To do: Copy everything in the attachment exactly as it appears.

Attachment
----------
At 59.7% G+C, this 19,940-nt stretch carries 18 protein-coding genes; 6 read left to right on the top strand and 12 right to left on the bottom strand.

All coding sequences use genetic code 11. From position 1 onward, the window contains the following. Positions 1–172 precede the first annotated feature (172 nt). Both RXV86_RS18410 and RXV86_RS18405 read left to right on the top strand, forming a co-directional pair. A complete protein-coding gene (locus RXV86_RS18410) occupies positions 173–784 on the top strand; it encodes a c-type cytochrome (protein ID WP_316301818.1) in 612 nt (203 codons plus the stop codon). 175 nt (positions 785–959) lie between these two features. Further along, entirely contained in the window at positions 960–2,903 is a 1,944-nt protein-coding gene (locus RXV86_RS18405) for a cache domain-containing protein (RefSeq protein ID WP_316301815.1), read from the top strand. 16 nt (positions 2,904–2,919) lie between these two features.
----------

At 59.7% G+C, this 19,940-nt stretch carries 18 protein-coding genes; 6 read left to right on the top strand and 12 right to left on the bottom strand.

All coding sequences use genetic code 11. From position 1 onward, the window contains the following. Positions 1–172 precede the first annotated feature (172 nt). Both RXV86_RS18410 and RXV86_RS18405 read left to right on the top strand, forming a co-directional pair. A complete protein-coding gene (locus RXV86_RS18410) occupies positions 173–784 on the top strand; it encodes a c-type cytochrome (protein ID WP_316301818.1) in 612 nt (203 codons plus the stop codon). 175 nt (positions 785–959) lie between these two features. Further along, entirely contained in the window at positions 960–2,903 is a 1,944-nt protein-coding gene (locus RXV86_RS18405) for a cache domain-containing protein (RefSeq protein ID WP_316301815.1), read from the top strand. 16 nt (positions 2,904–2,919) lie between these two features.